Indie Goes East
Was rather hesitant on both of these—B Pluses, for sure, but it wasn’t until yesterday that the subtleties in Souleyman’s Wenu Wenu revealed themselves to me as absolute brilliance. I had to go back and revisit Hebden’s work to dispel some of the assumptions I held about it, in the end finding a place where Beautiful Rewind fits.
Sometime next month I’ll compile a few mega-lists. I’ll do a best-of, that goes without saying. But I’ll probably also drop a massive Honorable Mentions list, too, and at some point I’ll post all the crap I’ve listened to this year, with or without the attending notes I did or didn’t scribble while listening. That way you have an idea of what I listened to and what I duly avoided. (Drake, for example. Fuck that untalented hack.)
FOUR TET – Beautiful Rewind (Temporary Residence): Called such, I’m assuming, because Kieran Hebden’s trajectory is one moving backwards in time, incorporating stock four-on-the-floor beats and an array of distorted, fractured vocal samples used as an instrument as much as anything else and omitting string arrangements, Indian/African rhythms, and the generally pleasurable bells and whistles of his old work: no Rounds-like layered instrumentation, less dissonant than Everything Ecstatic, more uniform than There is Love in You. “Parallel Jalebi” sounds more like SNES scrolling shooter score than a standalone single, which is no complaint. Having more in common with 2012’s comp Pink than this year’s 0181, Hebden’s finding solace in the simple. A MINUS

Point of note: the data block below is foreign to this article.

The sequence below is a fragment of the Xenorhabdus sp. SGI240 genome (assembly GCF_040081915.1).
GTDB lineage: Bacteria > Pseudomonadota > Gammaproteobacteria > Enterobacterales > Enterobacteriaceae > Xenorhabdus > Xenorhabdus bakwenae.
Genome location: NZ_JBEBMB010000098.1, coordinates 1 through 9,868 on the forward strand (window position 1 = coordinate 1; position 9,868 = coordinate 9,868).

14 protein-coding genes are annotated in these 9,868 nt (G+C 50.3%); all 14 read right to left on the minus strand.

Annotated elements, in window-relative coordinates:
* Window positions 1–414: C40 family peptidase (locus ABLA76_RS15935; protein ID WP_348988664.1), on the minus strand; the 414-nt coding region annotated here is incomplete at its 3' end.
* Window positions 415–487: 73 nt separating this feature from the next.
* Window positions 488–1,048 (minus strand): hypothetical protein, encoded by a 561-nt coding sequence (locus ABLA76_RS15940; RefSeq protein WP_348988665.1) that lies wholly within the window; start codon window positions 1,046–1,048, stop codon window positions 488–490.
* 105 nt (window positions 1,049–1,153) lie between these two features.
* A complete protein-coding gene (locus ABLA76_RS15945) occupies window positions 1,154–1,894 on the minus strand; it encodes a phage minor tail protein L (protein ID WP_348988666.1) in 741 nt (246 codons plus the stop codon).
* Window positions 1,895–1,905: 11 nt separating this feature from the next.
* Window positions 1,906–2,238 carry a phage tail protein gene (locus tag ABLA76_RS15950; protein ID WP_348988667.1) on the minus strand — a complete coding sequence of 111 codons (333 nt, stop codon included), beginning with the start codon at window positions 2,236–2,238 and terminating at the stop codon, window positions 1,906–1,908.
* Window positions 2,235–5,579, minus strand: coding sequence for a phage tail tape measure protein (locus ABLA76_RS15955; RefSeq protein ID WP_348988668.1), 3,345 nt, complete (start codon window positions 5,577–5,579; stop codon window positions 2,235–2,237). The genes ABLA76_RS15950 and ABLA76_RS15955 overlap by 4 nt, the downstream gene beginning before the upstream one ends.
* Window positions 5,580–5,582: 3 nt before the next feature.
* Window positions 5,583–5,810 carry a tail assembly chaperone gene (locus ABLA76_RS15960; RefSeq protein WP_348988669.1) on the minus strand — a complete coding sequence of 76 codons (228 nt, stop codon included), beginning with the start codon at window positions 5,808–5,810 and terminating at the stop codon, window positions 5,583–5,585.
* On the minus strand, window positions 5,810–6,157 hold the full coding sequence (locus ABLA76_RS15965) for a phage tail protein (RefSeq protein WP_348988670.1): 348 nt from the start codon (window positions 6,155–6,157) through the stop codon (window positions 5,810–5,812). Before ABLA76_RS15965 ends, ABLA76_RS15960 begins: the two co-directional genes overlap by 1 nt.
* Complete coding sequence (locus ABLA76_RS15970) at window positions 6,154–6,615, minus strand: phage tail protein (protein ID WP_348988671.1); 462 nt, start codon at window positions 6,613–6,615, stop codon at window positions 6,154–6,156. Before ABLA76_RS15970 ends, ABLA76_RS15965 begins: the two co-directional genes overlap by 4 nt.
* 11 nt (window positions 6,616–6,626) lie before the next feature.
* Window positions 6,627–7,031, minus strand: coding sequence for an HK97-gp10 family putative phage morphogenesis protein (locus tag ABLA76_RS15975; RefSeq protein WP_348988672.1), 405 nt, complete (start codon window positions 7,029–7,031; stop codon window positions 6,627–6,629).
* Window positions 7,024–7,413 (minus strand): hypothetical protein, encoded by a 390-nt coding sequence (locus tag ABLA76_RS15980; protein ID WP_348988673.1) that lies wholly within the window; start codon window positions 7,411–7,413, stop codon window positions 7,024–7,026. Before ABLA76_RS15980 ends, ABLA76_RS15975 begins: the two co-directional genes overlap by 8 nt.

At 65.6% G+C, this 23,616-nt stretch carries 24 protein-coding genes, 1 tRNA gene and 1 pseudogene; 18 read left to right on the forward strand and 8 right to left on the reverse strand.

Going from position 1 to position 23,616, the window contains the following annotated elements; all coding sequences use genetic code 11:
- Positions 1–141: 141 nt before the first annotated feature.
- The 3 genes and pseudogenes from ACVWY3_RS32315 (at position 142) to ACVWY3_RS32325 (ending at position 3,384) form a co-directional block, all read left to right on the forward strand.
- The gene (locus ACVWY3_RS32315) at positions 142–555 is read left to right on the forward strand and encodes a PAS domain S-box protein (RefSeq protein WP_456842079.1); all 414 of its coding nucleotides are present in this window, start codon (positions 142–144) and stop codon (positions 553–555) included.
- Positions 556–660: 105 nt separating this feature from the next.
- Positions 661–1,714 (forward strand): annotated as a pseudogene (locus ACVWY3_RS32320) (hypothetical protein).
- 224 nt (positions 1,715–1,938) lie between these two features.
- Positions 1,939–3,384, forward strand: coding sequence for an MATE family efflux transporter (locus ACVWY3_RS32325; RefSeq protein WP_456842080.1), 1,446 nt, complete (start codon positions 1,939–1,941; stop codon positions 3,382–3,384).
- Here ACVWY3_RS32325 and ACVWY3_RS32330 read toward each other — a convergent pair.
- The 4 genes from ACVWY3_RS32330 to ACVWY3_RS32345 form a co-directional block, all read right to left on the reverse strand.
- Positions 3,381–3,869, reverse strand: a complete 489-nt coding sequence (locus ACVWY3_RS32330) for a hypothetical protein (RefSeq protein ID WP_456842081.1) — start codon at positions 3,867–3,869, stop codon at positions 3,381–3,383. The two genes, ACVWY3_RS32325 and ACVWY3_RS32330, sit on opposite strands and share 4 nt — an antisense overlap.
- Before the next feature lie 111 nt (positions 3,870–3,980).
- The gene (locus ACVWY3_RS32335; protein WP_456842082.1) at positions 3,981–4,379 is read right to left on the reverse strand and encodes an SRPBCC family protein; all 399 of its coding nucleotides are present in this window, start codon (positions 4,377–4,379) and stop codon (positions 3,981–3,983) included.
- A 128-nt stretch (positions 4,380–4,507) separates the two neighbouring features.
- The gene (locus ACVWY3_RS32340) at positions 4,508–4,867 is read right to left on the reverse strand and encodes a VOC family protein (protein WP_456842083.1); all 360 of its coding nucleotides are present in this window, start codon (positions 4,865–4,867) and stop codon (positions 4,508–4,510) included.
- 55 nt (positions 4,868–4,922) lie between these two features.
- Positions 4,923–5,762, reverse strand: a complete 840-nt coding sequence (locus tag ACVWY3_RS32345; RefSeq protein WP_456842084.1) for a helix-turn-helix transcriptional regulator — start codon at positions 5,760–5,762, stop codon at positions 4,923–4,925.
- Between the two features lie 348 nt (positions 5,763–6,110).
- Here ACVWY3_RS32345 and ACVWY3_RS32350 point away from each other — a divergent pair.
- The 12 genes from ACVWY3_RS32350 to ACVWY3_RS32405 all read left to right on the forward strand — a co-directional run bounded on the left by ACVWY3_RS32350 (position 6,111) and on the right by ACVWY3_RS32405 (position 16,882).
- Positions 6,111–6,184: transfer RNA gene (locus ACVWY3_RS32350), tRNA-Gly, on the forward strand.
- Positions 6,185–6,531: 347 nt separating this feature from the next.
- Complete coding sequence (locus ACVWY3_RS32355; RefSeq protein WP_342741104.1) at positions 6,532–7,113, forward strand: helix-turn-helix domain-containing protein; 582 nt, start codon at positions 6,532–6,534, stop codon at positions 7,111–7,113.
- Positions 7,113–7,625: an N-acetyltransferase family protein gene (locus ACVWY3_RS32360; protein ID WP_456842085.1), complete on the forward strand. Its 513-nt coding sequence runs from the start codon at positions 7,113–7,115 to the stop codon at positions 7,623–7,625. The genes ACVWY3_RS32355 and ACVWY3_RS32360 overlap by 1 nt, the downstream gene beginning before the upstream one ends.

OMAR SOULEYMAN – Wenu Wenu (Ribbon): Syrian wedding singer gone global teams with laptronica virtuoso/producer Kieran Hebden aka Four Tet for a seven-song, forty-minute dabke party. Real Middle East residents might find Souleyman’s slick synths, booming beats, and wild zurna solos hammy in comparison with the traditional folk from which Souleyman’s suites derive, but with a near half-thousand recordings under his belt (mostly live ceremony recordings), his showmanship is undeniable and his energy palpable, the latter bit the crucial factor differentiating what virgin ears might determine as awfully similarly-sounding tracks. But those differences are sublime once revealed after several listens: staccato bass on “Nahy” or marching rhythm underscored by subtle keybs on “Khattaba.” And thank God his first true studio recording doesn’t lose the crackling edge of his multi-hour live sets—if anything, Hebden’s light touch focuses and tightens that energy, successfully melding Western electro-dance and disco with desert four-on-the-floor, a noteworthy accomplishment. This is Souleyman’s first appearance off of Seattle’s Sublime Frequencies in favor for Domino offshoot Ribbon, finding the sonorous Syrian keeping company with the likes of indie darlings Laura Marling and Django Django, strange bedfellows for a veteran of twenty-odd years who has more talent in his thumb than they do in their whole bodies. A MINUS